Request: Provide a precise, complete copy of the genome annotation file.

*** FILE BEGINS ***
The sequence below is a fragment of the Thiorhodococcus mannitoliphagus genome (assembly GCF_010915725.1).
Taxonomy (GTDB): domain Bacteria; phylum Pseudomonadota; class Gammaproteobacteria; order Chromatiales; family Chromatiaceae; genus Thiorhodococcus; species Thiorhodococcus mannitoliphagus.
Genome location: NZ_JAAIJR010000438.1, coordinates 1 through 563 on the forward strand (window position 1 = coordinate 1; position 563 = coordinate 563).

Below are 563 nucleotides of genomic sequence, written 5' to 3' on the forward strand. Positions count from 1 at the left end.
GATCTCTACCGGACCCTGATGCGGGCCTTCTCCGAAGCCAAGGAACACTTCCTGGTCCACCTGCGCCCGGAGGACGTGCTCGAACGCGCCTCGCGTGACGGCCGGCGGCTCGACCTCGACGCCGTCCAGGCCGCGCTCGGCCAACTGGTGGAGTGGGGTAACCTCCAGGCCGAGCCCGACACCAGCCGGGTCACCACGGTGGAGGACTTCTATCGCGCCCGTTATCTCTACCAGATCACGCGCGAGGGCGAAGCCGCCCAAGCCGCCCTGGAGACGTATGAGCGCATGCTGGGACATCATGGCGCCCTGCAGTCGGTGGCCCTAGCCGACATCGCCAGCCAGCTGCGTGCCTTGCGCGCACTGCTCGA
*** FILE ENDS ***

The sequence below is a fragment of the Thiorhodococcus mannitoliphagus genome (assembly GCF_010915725.1).
Taxonomy (GTDB): domain Bacteria; phylum Pseudomonadota; class Gammaproteobacteria; order Chromatiales; family Chromatiaceae; genus Thiorhodococcus; species Thiorhodococcus mannitoliphagus.
Genome location: NZ_JAAIJR010000438.1, coordinates 1 through 563 on the forward strand (window position 1 = coordinate 1; position 563 = coordinate 563).

Below are 563 nucleotides of genomic sequence, written 5' to 3' on the forward strand. Positions count from 1 at the left end.
GATCTCTACCGGACCCTGATGCGGGCCTTCTCCGAAGCCAAGGAACACTTCCTGGTCCACCTGCGCCCGGAGGACGTGCTCGAACGCGCCTCGCGTGACGGCCGGCGGCTCGACCTCGACGCCGTCCAGGCCGCGCTCGGCCAACTGGTGGAGTGGGGTAACCTCCAGGCCGAGCCCGACACCAGCCGGGTCACCACGGTGGAGGACTTCTATCGCGCCCGTTATCTCTACCAGATCACGCGCGAGGGCGAAGCCGCCCAAGCCGCCCTGGAGACGTATGAGCGCATGCTGGGACATCATGGCGCCCTGCAGTCGGTGGCCCTAGCCGACATCGCCAGCCAGCTGCGTGCCTTGCGCGCACTGCTCGA